Types of Menstrual Products
There are many different types of period products on the market, offering women a multitude of options and potentially leading to confusion about which products are best for their needs.
Period essentials can be classified into two categories: disposable and reusable.
Disposable Period Products
Up until relatively recently, disposable period products have been the only option available for menstruating women. They include standard sanitary pads, tampons, and menstrual discs.
Reusable Period Products
Once thought unimaginable, reusable menstrual products - washable pads, period underwear, menstrual cups, and sponges - are growing in popularity as convenient, cost-effective, and environment-friendly options. Some of them can serve a woman for as long as 10 years.
Choosing the Right Menstrual Product
It is common for women to opt for one or two types of period products and switch between them depending upon which best fits their needs at the moment.
Generally, choosing the right product depends on several factors, including women's menstrual flows, lifestyles, product's cost, and period duration.
The type of products a woman will use - especially in terms of their absorbency and quantity - will greatly depend on her menstrual flow. Those with scanty periods generally get by with thin pads or tampons, while women with heavy periods that exceed 80 mL of blood loss need high-absorbency pads and tampons or cups.1
A woman's lifestyle, including level of physical activity, will influence her choice of period products. Those with a sedentary lifestyle or constant access to a restroom may be comfortable using pads; whereas, those on-the-go or physically active would benefit from products that offer longer protection, like cups or discs.
When it comes to a monthly cost of period products, pads and tampons are cheaper ($4-10 per package) in comparison to menstrual cups or period underwear ($25-40 per unit).2 However, because the latter two are reusable and, thus, last longer, they are considered a more cost-effective option in the long-run.
Although specifics will depend on the flow, each type of menstrual product has its defined maximum duration. As such, disposable products are expected to be changed every two to four hours; period underwear worn no longer than eight hours; and cups and discs placed a maximum of 12 hours.3
Maintaining Menstrual Hygiene
Regardless of the type of period products women choose, it is their menstrual hygiene that makes them either work for them or against them.
In order to stay fresh and healthy while on a period, menstrual products should be changed as often as needed, depending on a woman's flow. Leaving soaked pads or tampons may not only cause unpleasant scents and accidental leaks, but it might cause unnecessary infections.
Proper menstrual hygiene also consists of taking showers twice a day or more, using warm water, and avoiding harsh, scented cleansing products. Experts also recommend not douching as it can disrupt vaginal bacterial flora and increase the likelihood of infections.
Lastly, to optimize menstrual cycles and prevent irregular periods, women are encouraged to eat a healthy diet that is rich in phytoestrogenic foods, like oats, alfalfa, or mung beans. Moreover, women can keep their hormones in check with natural supplements, like Macafem Healthy Periods, to enjoy regular and hassle-free periods.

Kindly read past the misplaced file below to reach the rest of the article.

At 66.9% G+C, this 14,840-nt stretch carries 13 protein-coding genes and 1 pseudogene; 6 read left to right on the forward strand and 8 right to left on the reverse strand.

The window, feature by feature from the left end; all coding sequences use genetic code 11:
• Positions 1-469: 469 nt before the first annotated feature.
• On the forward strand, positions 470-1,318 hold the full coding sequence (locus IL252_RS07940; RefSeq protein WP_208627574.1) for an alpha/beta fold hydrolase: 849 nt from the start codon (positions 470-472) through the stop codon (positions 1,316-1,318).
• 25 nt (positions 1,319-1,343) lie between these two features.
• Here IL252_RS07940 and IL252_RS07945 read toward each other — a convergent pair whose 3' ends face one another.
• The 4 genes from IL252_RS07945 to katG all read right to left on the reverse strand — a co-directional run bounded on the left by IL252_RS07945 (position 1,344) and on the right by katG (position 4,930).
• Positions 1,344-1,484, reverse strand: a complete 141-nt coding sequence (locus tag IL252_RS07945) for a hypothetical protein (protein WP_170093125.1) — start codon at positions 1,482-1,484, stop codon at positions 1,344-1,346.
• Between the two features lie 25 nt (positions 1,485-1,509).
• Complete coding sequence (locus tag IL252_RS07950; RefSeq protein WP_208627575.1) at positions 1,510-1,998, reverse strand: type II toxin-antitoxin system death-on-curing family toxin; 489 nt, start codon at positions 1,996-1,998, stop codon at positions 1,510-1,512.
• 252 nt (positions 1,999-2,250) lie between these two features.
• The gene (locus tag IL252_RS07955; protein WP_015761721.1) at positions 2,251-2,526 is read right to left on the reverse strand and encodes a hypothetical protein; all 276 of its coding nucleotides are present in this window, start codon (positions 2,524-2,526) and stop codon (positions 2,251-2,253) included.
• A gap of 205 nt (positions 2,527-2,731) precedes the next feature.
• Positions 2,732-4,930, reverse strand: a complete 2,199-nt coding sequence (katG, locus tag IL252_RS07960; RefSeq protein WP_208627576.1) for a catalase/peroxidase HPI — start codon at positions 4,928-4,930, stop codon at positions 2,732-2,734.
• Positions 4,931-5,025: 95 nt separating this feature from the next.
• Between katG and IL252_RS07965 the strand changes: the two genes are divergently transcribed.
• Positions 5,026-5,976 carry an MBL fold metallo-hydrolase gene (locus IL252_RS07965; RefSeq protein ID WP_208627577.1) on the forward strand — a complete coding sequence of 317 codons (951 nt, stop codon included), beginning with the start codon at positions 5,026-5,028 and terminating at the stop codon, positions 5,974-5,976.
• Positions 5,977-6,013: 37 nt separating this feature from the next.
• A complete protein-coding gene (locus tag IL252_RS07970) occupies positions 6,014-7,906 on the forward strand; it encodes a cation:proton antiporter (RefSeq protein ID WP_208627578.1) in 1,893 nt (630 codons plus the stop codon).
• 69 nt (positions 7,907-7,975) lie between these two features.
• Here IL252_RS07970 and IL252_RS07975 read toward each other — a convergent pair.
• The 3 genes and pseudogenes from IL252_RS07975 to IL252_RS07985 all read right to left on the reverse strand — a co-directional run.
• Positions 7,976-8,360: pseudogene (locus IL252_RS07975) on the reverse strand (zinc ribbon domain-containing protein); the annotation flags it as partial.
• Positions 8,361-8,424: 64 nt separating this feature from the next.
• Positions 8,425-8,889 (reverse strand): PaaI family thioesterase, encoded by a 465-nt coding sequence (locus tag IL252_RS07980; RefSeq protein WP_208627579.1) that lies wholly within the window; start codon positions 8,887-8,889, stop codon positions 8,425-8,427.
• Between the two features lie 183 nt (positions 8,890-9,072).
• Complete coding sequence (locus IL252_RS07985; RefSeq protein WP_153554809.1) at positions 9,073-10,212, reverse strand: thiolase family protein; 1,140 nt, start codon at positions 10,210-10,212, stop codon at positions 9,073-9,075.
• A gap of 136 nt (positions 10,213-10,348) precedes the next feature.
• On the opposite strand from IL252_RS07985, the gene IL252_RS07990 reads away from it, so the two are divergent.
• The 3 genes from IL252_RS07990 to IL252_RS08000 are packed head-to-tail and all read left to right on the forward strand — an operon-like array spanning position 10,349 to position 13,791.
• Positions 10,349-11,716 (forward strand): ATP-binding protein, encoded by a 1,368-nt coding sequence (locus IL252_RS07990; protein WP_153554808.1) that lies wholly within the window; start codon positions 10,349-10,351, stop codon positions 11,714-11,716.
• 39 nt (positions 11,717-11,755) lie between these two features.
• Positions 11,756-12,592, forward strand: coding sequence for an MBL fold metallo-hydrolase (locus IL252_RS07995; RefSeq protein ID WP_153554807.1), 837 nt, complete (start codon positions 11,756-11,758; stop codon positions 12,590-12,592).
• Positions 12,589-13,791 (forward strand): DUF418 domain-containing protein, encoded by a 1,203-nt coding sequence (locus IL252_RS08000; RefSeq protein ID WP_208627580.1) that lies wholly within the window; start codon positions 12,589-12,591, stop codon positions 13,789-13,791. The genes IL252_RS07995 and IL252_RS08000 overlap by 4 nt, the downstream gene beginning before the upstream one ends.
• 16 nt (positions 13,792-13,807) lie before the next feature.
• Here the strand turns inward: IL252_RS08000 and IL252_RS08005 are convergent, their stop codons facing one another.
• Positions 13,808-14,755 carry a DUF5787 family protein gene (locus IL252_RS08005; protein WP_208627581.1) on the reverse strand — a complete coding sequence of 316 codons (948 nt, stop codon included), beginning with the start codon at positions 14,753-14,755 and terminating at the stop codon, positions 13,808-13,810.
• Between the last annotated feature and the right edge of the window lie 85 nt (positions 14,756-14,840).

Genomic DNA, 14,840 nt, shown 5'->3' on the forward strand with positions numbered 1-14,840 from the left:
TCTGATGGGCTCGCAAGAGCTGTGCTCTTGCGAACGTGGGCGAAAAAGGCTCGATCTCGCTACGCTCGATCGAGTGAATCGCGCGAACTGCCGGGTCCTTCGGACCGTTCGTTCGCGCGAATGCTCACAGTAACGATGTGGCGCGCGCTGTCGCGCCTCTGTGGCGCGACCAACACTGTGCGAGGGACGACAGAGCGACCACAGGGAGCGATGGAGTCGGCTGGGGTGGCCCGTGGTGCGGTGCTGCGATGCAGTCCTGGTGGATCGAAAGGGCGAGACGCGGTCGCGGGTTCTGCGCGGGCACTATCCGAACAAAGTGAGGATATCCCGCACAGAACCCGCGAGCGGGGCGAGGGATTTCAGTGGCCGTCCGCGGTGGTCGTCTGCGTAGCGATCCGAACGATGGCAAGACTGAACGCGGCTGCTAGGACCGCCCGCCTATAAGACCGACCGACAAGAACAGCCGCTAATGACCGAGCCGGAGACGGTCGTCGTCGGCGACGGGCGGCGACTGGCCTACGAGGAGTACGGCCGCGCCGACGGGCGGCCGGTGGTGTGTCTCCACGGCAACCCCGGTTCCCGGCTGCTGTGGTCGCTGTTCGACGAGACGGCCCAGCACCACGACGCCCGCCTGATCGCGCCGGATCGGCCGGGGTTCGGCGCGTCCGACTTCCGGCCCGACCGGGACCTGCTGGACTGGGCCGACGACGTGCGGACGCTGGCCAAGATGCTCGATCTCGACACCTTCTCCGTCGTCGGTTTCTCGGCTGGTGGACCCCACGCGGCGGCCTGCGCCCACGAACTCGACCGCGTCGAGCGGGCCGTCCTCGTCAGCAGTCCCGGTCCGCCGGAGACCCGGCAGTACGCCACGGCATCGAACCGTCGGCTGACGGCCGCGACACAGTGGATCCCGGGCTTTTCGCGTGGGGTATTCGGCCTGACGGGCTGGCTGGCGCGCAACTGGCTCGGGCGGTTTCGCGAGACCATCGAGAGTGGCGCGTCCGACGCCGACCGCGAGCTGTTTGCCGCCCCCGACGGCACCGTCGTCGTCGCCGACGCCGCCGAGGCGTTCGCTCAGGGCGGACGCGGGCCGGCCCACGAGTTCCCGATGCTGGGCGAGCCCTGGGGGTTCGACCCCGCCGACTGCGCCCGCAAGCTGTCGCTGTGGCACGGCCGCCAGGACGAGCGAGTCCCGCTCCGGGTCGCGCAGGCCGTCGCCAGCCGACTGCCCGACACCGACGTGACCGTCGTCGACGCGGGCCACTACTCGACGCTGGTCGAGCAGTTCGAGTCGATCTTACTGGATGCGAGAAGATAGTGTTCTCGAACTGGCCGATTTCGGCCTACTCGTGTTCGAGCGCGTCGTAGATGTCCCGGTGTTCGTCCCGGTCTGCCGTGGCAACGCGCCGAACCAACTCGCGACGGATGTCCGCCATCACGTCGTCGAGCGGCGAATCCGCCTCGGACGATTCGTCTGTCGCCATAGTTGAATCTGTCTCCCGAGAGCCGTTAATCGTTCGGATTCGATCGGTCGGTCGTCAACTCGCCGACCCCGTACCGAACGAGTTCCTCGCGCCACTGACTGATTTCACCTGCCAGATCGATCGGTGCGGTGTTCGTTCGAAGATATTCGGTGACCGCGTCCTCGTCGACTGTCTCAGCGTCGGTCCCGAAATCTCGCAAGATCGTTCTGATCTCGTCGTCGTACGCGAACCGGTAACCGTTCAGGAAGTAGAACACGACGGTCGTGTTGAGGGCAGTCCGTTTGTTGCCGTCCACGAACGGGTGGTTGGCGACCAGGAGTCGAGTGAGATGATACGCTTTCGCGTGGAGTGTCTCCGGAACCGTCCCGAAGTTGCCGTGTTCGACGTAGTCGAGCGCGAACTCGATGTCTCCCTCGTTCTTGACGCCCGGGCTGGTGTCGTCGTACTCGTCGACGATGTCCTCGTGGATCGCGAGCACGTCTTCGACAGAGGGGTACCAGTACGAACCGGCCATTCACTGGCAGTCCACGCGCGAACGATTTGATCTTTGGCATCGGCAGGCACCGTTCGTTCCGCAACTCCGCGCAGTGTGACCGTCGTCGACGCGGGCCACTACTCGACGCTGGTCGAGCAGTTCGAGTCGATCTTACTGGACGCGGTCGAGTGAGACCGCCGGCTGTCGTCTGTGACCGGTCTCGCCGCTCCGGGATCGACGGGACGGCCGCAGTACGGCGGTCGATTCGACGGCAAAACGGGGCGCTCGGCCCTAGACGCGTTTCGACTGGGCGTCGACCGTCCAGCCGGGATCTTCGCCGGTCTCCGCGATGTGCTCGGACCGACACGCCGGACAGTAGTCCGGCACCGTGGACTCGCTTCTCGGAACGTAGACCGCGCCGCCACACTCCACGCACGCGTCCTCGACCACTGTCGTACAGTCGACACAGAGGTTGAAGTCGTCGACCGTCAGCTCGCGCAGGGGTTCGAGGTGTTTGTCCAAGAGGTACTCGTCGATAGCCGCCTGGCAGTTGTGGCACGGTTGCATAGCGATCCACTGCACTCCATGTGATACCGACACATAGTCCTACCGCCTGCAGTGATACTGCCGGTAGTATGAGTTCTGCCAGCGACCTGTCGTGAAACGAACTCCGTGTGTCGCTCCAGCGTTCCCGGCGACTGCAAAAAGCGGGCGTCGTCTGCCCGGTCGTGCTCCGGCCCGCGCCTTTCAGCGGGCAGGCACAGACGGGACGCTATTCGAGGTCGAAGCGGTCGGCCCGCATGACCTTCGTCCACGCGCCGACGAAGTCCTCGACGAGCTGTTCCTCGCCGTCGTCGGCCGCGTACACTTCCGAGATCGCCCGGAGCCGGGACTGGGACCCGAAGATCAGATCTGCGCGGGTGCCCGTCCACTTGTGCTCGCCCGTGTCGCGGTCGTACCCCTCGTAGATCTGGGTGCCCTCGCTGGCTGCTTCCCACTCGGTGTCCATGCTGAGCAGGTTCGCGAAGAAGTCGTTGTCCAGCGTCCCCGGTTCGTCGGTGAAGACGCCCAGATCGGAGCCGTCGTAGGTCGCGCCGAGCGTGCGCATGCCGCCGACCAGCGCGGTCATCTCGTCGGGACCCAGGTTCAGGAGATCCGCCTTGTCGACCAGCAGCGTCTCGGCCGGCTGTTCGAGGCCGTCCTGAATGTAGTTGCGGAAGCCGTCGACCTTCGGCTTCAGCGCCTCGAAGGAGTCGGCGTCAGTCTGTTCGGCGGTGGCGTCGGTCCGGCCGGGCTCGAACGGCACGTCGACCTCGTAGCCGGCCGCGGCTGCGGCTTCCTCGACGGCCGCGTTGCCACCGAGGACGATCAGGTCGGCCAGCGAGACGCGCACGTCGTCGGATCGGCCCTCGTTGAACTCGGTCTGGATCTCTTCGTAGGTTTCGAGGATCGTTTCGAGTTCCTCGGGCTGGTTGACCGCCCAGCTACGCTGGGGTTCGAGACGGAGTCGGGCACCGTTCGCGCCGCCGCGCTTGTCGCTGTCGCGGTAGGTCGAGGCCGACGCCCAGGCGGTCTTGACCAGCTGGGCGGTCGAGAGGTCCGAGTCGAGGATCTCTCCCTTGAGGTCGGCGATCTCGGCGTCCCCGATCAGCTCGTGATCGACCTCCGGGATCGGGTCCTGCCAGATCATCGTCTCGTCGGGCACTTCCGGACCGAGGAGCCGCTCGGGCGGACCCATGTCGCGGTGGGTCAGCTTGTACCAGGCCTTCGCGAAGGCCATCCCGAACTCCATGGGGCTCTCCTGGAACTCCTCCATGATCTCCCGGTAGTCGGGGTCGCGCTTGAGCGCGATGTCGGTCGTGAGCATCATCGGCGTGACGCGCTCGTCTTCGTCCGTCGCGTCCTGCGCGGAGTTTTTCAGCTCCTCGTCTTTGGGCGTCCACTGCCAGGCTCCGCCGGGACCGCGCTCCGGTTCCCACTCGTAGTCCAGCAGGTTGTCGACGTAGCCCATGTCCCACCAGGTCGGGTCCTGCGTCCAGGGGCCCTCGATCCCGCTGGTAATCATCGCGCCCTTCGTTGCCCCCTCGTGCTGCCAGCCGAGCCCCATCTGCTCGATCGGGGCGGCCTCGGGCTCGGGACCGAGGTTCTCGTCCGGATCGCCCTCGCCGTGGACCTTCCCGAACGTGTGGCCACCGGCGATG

Undoubtedly, period products are some of the most frequently purchased essentials throughout women's lives. As a result, the market is full of different options for everyone woman's menstrual needs, lifestyle, and budget. Menstrual products can be either disposable - which include sanitary pads, tampons, and discs - or reusable, consisting of menstrual cups, sponges, underwear, and washable pads. Each comes with various absorbencies (low to high), prices ($6-40), duration (2-12 hours), and sustainability (up to 10 years). Nevertheless, having a variety of period products is one part on the path to healthy menstruation. Maintaining good menstrual hygiene, eating a balanced diet, and balancing hormones with supplements, like Macafem Healthy Periods, can also help women take the dread out of monthly menses.
- Duquesne University. (n.d.). The Ultimate Guide to Feminine Health. Retrieved May 11, 2020 from https://onlinenursing.duq.edu/master-science-nursing/the-ultimate-guide-to-feminine-hygiene/
- Harvard School of Business. (2016). The Ecological Impact of Feminine Hygiene Products. Retrieved May 11, 2020 from https://digital.hbs.edu/platform-rctom/submission/the-ecological-impact-of-feminine-hygiene-products/#
- InformedHealth.org. (2009). Heavy periods: Overview. Retrieved May 11, 2020 from https://www.ncbi.nlm.nih.gov/books/NBK279294/
- Planned Parenthood. (n.d.) How do I use tampons, pads, period underwear, and menstrual cups? Retrieved May 11, 2020 from https://www.plannedparenthood.org/learn/health-and-wellness/menstruation/how-do-i-use-tampons-pads-and-menstrual-cups
- The University of Texas at Austin. (n.d.). Period Products: The Good, the Bad, and the Ugly. Retrieved May 11, 2020 from https://uthealthaustin.org/blog/period-products
- Unicef. (2019). Guide to Menstrual Hygiene Materials. Retrieved May 11, 2020 from https://www.unicef.org/wash/files/UNICEF-Guide-menstrual-hygiene-materials-2019.pdf
- Clinical Evidence. (2012). Menorrhagia. Retrieved May 11, 2020 from https://www.ncbi.nlm.nih.gov/pmc/articles/PMC3285230/
- The University of Texas at Austin. (n.d.). Retrieved May 11, 2020 from https://uthealthaustin.org/blog/period-products
- New Zealand Family Planning. (n.d.). Period Products. Retrieved May 11, 2020 fromhttps://www.familyplanning.org.nz/advice/periods/period-products